I recently shared my perspective about the Data Mess vs. Data Mesh.
Shortly afterward I was chatting with my friend Luca asking his feedback and his main comments were along the lines of “it’s all good, but it’s very hard to find an effective mechanism to reward and incentivize the change”.
In this post I’m sharing my view on this challenge.
Citing Zhamak Dehghani original work I highlighted that “Data as a product” is one of the pillars of the Data Mesh.
To reap the benefits promised by the data mesh organizations then feel urged to morph their data sets into data products.
Unfortunately there are many definitions of product and they are not equally useful to transform the organization and create a real, useful data mesh.
One definition of product is: “a thing that is the result of an action or process”.
This is the definition easiest to apply and is the most dangerous too.
It makes possible to quickly and automatically label every existing data source as a “data product” without the need to change anything in the existing processes.
It is a sure guarantee that the data mess will remain in place for the years to come with data remaining a by-product of the business processes rather than a “real” product.
Just like today, but with the trendy label.
A definition of product much more useful to incentivize the organizational change is the following: “an article or substance that is manufactured or refined for sale”.
The key part is “for sale” because it implies the existence of a historically strong product improvement driver: money changing hands and increasing a producer’s wealth in the process.
Many organizations have created, or are in the process of creating a “data marketplace”, to facilitate data product exchanges.
Unfortunately a lack of general agreement about what a “data marketplace” should be can lead to the creation of something slightly, but significantly different: a data catalog.
In recent implementations, hopefully, the catalog is paired with a set of tools to self service the data access and/or transfer (I’ll come to the subject of transfer vs. access in a future post).
This kind of data marketplaces work nicely with the first (and lesser) definition of a data product but is not fully supporting the value creation expected from the adoption of the second definition.
The data marketplace that supports continuously improving data products is something slightly, but significantly different.
On top of the functional characteristics of the basic marketplace I listed earlier it enables a low friction exchange of (data) goods for a certain amount of an agreed currency.
The technical means to easily move money around are many, well known, and broadly available.
The tricky part is, once again, an organization and people problem: defining the “certain amount” of currency that should change hands.
Who sets the price of the data products and how?
Being fundamentally Austrian in my vision of economy my first answer was: the free market!
Unfortunately this is a bad approach for the data market because the producers of data raw (I’ll tentatively blog about raw data/data by-products in the future) are in most cases natural monopolies: having only monopolists setting the prices would immediately lead to a complete failure of the marketplace.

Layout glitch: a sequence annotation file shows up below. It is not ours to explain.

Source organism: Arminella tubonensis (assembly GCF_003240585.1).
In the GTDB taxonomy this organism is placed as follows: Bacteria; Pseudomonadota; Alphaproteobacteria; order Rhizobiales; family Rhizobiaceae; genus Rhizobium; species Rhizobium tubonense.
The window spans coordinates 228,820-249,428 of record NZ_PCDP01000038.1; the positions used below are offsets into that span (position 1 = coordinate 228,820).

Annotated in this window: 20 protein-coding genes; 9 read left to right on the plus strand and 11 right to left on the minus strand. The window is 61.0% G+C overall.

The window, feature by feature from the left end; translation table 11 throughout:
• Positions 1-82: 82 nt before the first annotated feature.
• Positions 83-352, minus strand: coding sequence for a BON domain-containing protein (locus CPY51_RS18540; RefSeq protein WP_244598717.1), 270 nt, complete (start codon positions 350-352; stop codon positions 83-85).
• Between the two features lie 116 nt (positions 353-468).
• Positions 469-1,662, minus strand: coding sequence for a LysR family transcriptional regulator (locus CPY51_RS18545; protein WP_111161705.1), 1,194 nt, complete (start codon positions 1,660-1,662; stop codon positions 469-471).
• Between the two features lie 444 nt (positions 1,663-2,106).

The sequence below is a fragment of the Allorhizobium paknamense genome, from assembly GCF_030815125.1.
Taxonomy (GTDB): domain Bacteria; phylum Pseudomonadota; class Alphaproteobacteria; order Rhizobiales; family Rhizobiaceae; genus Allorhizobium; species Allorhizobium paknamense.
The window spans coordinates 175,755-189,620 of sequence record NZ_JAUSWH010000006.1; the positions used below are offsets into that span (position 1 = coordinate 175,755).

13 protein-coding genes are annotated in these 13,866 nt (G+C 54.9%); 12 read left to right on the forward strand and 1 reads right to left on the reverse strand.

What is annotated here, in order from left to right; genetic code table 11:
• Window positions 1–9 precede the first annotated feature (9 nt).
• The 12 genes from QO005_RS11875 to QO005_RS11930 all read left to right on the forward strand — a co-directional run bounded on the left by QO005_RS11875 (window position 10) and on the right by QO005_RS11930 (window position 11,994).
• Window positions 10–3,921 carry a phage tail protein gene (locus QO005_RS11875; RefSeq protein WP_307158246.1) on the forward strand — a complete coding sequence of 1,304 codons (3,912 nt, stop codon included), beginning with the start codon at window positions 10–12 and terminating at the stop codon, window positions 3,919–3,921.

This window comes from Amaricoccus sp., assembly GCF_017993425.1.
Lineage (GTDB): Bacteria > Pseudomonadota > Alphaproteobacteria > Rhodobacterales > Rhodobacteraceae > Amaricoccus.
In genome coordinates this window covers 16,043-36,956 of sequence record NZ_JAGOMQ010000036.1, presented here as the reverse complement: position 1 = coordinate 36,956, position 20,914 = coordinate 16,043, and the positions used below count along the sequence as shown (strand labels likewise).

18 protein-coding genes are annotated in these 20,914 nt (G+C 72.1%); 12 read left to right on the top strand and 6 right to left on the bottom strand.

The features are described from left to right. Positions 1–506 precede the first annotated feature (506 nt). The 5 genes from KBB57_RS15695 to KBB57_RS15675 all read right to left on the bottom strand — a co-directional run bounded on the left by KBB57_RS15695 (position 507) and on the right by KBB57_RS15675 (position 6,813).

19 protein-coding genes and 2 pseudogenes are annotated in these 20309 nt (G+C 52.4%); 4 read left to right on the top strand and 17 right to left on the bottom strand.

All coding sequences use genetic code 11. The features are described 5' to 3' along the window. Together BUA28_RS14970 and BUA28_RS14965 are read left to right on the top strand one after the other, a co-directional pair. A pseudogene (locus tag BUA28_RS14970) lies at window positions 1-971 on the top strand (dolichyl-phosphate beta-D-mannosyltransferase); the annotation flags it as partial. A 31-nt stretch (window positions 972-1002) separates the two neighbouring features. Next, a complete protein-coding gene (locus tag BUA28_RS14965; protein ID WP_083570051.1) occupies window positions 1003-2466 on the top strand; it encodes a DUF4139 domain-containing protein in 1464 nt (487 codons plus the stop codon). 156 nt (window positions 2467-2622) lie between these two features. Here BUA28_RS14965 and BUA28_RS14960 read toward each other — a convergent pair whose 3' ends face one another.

Centrally regulated prices appears to be the only option.
Historically centralized economies have been trailing free economies in terms of wealth generation and this can be concerning: how we could prevent the same from happening in our data marketplace?
The special nature of digital goods compared to physical goods (produce once, sell many times) help us a bit in this matter.
Setting a fixed price centrally will promote efficiencies in data production at the assigned quality point (by making the production more efficient the producer will increase his gain), but shouldn’t destroy completely the incentives to improve the products because the same price is paid by each consumer and not by the corporate through a budget directly allocated to the producer.
In this scenario the producer has an incentive to get more consumers to buy the data product by improving it (there is a quantifiable return on additional investments made on the data product) and by sharing ideas about new ways to create value from data.
Deciding the prices is, once again, a non-technical problem.
I would promote value-based prices over cost-based prices any day because inefficient production processes lead to a higher price for a set value generated (I am being Austrian again here), but there is, again, a data product specific constraint here: most organizations have a hard time materializing the expected return of their data investiment.
I dare to say that many can’t even quantify the obtained return at all and this makes a proper value-based central pricing of data assets close to impossible.
The only the option left is to set the initial price of data products based on a linear combination of incurred and recurring production costs.
This unit price of the data product (subscription) for each consumer will be calculated by dividing the (calculated) current cost by the number of current consumers and the budgets will be aligned accordingly to the current consumers.
Organizations can (and should) apply a periodic price deflation factor to the initial prices to drive efficiency up and prevent omission bias and complacency on the producer side .